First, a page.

Last week, I began work on the distortion unit of my final project. I used the circuit below, based off of a schematic I found on the internet. The circuit uses a transistor and a few resistors to distort the signal you put into it. I placed a 10k ohm potentiometer across the circuit from the input to the output of the circuit with the wiper attached to the input of the speaker. This potentiometer was meant to fade between the wet and dry signal and essentially turn on and off the distortion circuit. Somehow, when the potentiometer was turned hard to one side, it caused the circuit to overdrive very hard and create an LFO-style sound from the circuit. Unfortunately, I am not entirely sure how the circuit created this sound and in general how the circuit works.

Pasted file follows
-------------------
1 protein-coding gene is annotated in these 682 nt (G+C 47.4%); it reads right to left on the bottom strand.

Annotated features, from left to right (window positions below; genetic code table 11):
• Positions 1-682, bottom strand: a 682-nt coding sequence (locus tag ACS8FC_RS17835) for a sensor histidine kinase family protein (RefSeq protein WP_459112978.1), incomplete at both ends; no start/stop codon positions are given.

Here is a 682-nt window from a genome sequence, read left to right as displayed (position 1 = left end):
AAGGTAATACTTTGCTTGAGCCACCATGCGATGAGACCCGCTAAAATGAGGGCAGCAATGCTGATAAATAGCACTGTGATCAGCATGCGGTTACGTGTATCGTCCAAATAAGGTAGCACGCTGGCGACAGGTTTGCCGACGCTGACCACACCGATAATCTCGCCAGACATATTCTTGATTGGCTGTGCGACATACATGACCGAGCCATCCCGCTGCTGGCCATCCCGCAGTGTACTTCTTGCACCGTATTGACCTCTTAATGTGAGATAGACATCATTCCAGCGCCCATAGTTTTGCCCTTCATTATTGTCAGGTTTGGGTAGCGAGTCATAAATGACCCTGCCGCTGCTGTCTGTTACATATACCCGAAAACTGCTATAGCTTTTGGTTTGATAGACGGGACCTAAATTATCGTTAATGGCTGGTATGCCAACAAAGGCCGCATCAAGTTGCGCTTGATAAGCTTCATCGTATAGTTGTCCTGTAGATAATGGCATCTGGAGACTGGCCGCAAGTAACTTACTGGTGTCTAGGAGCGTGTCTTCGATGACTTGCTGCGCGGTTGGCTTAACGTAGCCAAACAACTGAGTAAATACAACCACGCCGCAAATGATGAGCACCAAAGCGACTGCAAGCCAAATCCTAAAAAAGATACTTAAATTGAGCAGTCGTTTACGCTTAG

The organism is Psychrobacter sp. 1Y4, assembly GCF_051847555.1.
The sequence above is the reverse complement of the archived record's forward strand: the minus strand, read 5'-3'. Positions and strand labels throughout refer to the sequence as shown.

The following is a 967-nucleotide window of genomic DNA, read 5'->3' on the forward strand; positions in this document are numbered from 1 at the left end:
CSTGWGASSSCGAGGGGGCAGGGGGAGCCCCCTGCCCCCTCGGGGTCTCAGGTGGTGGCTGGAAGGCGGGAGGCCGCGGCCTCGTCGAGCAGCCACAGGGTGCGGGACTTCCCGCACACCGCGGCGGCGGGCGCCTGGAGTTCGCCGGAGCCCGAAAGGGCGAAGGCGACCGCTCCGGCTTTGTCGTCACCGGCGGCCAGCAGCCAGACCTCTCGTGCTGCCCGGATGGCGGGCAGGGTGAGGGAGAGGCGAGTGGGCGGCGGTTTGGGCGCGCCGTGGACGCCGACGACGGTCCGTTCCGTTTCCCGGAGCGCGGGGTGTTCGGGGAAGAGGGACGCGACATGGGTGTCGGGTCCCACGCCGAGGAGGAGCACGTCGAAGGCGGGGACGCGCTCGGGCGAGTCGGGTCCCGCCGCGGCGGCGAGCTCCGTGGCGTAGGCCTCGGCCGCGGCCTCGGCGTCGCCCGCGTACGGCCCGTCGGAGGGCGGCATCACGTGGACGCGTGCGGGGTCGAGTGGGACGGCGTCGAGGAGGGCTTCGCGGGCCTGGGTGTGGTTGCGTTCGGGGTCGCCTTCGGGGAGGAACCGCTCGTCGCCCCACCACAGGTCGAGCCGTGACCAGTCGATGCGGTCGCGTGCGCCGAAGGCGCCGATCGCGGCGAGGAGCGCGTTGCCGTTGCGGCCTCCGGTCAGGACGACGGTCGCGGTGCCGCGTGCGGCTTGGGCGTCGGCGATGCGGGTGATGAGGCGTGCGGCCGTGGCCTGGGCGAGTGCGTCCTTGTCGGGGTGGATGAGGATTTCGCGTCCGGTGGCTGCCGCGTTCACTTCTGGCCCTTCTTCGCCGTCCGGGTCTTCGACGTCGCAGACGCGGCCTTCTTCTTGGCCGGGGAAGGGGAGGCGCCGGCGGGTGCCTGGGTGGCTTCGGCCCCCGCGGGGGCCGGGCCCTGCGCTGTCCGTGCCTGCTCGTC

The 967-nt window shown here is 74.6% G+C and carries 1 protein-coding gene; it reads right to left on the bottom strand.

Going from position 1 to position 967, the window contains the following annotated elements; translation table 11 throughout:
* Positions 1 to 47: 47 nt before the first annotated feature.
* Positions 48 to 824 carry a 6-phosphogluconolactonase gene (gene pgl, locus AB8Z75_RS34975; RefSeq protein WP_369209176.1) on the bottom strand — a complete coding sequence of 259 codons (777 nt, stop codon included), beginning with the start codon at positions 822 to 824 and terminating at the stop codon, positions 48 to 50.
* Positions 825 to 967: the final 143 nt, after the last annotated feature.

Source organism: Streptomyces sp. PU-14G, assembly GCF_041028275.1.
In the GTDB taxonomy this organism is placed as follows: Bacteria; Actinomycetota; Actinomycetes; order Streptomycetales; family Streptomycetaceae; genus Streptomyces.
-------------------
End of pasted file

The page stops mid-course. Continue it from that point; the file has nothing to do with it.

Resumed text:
Because of the issues with my previous circuit, I decided to find a simpler circuit. I found the circuit below online as well. It is based on a network of diodes and resistors. Each set of parallel diodes only passes signal at certain frequencies and this causes a distortion effect, or rather, a clipping effect. For my final project, I instead to control my effects units using light. Previously, I had hit a roadblock because all of the photoresistors that I could find were only two sided. The applications I intend to use them in require them to act like potentiometers and these have three pins. I found a way to get around this issue by soldering a resistor to one of the legs of the photoresistor. This creates a voltage divider with one variable resistor. This way, the photoresistor acts very much like a potentiometer even though it only has two pins. Another trick I discovered is a way to change the taper of a photoresistor. By placing a resistor in parallel with the photoresistor, you can change the curve at which the the resistance changes and therefore get a more musically useful range. Below are the schematics and videos for the circuits described above. In addition, another advancement I made was to begin to integrate my guitar into the effect circuits. I unsoldered the output jack and routed the guitar signal through my breadboard before sending it back out the jack again and it works like a charm. As I further develop my project, I need to figure out a way to reverse my photoresistors so that when they have full light the signal is unaffected and when their light starts to get cut off the effect begins to come through. I also am going to introduce a switching system so that I can bypass all of my effects and not have to worry about relying on the state of the photoresistors to keep my signal clean when I want it.
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